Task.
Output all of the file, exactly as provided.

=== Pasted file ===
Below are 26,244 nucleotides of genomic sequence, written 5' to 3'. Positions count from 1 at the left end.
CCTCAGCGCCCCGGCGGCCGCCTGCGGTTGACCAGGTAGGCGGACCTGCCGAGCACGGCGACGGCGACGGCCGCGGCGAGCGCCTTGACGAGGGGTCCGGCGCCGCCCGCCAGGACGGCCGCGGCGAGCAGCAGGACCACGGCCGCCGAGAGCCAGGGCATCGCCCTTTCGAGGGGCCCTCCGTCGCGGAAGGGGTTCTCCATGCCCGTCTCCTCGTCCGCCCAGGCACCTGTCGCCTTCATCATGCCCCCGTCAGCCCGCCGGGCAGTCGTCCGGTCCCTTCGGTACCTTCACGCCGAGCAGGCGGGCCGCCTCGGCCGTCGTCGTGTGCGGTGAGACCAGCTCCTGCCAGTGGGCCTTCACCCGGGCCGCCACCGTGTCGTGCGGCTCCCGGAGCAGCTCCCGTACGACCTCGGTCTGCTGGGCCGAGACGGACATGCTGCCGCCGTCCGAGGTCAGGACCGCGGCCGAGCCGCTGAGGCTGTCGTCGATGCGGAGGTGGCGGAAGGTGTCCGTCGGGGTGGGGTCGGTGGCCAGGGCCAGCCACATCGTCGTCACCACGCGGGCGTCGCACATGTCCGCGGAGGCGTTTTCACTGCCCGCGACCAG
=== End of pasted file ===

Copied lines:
Below are 26,244 nucleotides of genomic sequence, written 5' to 3'. Positions count from 1 at the left end.
CCTCAGCGCCCCGGCGGCCGCCTGCGGTTGACCAGGTAGGCGGACCTGCCGAGCACGGCGACGGCGACGGCCGCGGCGAGCGCCTTGACGAGGGGTCCGGCGCCGCCCGCCAGGACGGCCGCGGCGAGCAGCAGGACCACGGCCGCCGAGAGCCAGGGCATCGCCCTTTCGAGGGGCCCTCCGTCGCGGAAGGGGTTCTCCATGCCCGTCTCCTCGTCCGCCCAGGCACCTGTCGCCTTCATCATGCCCCCGTCAGCCCGCCGGGCAGTCGTCCGGTCCCTTCGGTACCTTCACGCCGAGCAGGCGGGCCGCCTCGGCCGTCGTCGTGTGCGGTGAGACCAGCTCCTGCCAGTGGGCCTTCACCCGGGCCGCCACCGTGTCGTGCGGCTCCCGGAGCAGCTCCCGTACGACCTCGGTCTGCTGGGCCGAGACGGACATGCTGCCGCCGTCCGAGGTCAGGACCGCGGCCGAGCCGCTGAGGCTGTCGTCGATGCGGAGGTGGCGGAAGGTGTCCGTCGGGGTGGGGTCGGTGGCCAGGGCCAGCCACATCGTCGTCACCACGCGGGCGTCGCACATGTCCGCGGAGGCGTTTTCACTGCCCGCGACCAG